BIRMINGHAM, Ala. - Talk about your string music.
When Vanderbilt men's basketball coach Kevin Stallings decided to take guitar lessons a few years ago -- "A lot of kids get cars for their 16th birthdays, I got a guitar," the coach chuckled -- he decided to hire Tom Leadon for a teacher.
If that name sounds vaguely familiar, it might because Tom's older brother Bernie was a founding member of the Eagles and in the band from 1971 through 1975, when the Rock and Roll Hall of Fame group was at the height of its popularity.
And on Wednesday night, after fulfilling his media obligations at the Southeastern Conference's annual basketball media days, Stallings was scheduled to arrive back in the Music City in time to take in the group's "History of the Eagles" concert appearance at Bridgestone Arena.
"I'm going with Tom," Stallings said. "Bernie's back with the band for this tour. It should be a lot of fun."
Though fellow original member Randy Meisner isn't physically able to tour. fellow original members Don Henley and Glenn Frey -- as well as Joe Walsh -- were all expected to be on stage Wednesday.
As for which Eagles song he enjoys playing the most on his guitar, Stallings paused for several seconds before answering, "Tequila Sunrise."
Were it not for the Eagles concert, the Vanderbilt coach would have been glued to a television screen upon his return to Nashville, watching his beloved St. Louis Cardinals attempt to knock out the Los Angeles Dodgers in Game 5 of the NLCS.
But even the coach's passion for his Redbirds was tested this summer, since his son, Jacob, is a catcher in the Pittsburgh Pirates' minor league system after an outstanding collegiate career at the University of North Carolina.
"First time in 50 years I haven't rooted for the Cardinals," he said. "But I'm pulling for them as hard as ever now."
He led the SEC in scoring during the 2012-2013 regular season with 20.1 ppg. He was the MVP of the SEC Tournament, leading Ole Miss to an unexpected title and the automatic NCAA Tournament berth that crown ensures.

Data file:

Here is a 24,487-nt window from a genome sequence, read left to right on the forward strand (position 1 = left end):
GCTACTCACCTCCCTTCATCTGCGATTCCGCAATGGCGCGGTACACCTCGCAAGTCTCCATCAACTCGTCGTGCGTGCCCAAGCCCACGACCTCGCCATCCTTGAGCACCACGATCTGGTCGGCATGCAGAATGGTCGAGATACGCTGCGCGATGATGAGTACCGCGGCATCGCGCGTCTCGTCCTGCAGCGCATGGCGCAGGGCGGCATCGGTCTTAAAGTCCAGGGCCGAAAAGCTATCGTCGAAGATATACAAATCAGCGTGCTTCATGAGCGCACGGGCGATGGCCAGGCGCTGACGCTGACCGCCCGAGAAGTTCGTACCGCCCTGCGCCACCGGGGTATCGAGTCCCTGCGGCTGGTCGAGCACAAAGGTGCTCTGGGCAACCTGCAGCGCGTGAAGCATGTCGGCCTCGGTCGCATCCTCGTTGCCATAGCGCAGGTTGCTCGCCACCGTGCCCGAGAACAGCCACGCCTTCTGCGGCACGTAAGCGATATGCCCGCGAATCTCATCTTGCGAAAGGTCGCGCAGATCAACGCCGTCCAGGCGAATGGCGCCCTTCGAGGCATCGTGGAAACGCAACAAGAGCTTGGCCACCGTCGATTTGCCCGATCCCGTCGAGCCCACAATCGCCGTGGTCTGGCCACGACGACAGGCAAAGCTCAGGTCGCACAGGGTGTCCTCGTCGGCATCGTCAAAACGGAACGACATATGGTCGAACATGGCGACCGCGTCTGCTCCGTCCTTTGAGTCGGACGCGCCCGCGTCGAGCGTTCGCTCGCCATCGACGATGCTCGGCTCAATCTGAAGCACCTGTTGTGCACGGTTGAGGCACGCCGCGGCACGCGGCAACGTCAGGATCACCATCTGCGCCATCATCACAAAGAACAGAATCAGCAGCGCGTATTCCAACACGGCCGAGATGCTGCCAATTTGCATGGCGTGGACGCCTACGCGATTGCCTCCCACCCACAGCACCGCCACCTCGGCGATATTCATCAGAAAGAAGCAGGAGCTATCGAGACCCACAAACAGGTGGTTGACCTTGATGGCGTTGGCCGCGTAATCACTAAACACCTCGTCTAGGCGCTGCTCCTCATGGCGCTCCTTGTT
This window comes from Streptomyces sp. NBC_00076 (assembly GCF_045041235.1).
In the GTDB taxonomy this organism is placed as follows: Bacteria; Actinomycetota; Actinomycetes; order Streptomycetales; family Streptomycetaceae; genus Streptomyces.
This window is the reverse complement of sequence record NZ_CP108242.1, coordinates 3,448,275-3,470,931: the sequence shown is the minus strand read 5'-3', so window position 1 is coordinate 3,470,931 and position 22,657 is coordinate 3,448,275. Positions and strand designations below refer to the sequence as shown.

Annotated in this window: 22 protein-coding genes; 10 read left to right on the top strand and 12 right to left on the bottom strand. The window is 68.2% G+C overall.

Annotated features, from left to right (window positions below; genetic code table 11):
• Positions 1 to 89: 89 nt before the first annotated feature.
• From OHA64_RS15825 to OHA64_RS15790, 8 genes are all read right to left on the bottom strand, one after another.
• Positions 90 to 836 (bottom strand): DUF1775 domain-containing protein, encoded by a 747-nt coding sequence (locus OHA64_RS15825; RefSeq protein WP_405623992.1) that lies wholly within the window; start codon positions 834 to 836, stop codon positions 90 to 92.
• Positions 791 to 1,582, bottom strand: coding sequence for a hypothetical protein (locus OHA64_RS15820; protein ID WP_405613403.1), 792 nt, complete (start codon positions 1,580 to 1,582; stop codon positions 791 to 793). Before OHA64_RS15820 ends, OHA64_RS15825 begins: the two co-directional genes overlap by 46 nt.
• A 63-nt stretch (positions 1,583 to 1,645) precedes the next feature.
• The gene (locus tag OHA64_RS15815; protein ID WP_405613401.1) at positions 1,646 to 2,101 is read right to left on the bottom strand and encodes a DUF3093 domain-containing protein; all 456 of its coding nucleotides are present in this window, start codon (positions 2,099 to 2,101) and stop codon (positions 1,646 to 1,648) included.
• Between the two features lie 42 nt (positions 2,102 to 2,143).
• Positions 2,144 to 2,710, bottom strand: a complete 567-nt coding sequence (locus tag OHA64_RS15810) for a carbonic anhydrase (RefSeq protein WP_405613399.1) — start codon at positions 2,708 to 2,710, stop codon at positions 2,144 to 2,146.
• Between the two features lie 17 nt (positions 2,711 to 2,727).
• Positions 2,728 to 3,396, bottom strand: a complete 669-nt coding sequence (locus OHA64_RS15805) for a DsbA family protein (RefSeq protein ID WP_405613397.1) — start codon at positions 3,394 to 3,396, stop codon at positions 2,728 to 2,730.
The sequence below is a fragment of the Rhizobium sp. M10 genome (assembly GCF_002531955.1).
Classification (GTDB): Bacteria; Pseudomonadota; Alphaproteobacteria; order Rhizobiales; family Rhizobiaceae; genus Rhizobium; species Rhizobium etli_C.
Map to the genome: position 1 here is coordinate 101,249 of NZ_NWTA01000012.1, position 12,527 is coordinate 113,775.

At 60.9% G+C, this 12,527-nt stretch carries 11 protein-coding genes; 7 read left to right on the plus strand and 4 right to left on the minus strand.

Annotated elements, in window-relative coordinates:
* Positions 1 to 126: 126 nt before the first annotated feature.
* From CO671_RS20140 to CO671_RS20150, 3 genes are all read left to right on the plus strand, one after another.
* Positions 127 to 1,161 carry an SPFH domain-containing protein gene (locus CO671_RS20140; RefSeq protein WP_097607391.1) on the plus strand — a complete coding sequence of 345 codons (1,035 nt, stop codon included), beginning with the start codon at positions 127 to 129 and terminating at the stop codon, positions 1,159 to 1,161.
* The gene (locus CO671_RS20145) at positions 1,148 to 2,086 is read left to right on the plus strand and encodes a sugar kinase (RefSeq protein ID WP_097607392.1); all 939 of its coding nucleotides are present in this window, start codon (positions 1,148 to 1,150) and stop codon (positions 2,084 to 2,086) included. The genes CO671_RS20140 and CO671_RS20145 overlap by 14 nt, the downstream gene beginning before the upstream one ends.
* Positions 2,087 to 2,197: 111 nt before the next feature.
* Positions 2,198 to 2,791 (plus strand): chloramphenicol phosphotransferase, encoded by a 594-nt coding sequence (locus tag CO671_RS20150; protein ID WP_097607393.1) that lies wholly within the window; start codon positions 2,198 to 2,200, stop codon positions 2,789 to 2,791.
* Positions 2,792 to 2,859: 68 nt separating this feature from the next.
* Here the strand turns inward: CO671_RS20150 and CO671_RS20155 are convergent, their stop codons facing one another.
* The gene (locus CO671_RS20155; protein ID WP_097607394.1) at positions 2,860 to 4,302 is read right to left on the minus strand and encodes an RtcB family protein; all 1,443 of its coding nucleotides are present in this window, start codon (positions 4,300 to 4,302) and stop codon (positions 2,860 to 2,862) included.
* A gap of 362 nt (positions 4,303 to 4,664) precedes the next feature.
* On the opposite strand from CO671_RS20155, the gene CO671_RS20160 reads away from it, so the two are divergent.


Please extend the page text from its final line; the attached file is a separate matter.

Yet ask Ole Miss coach Andy Kennedy about senior guard Marshall Henderson's final season in Oxford and he still doesn't know if Henderson will experience the Rebels' regular-season opener against Troy from the Tad Smith Coliseum floor or the bench.
"We suspended him in July," said Kennedy. "From July  until the end of August there was a process for him to earn the right to put that uniform back on. There will be a decision prior to the first game [about when he plays]."
According to police reports first made public by USA TODAY last summer, Henderson had three run-ins with police in Oxford, Miss., including one stop in which the Texas native was found in possession of marijuana and cocaine.
"To his credit, he hasn't tried to blame anyone else," Kennedy said. "He's much more prepared mentally and physically. His father's a high school coach. Marshall's a basketball historian. He loves the game. He appreciates the game. If I were a betting man -- which I'm not -- I think his lesson has been learned."
Someone then asked Kennedy if he could see similarities between Henderson and Texas A&M quarterback Johnny Manziel.
After noting that Manziel wasn't a terribly popular guy around the Ole Miss campus after leading the Aggies to a 41-38 win on Saturday, Kennedy said, "I hope he can have half the success Manziel's had as a player. But because of the way both of them enjoy life, I think the comparisons are inevitable."
Ever since "Moneyball" became a best-selling book about the sabermetrics the Oakland A's used to field playoff teams in 2002 and 2003, coaches in all sports have become more and more fascinated with statistical data, both for their own teams and their opponents.
"This might surprise you, but I got an A in Calculus," said Georgia coach Mark Fox. "I'm always interested in statistics. We definitely use them. But I still coach more from my gut. The predictability of 18- and 19-year-olds would provide a lot of outliers."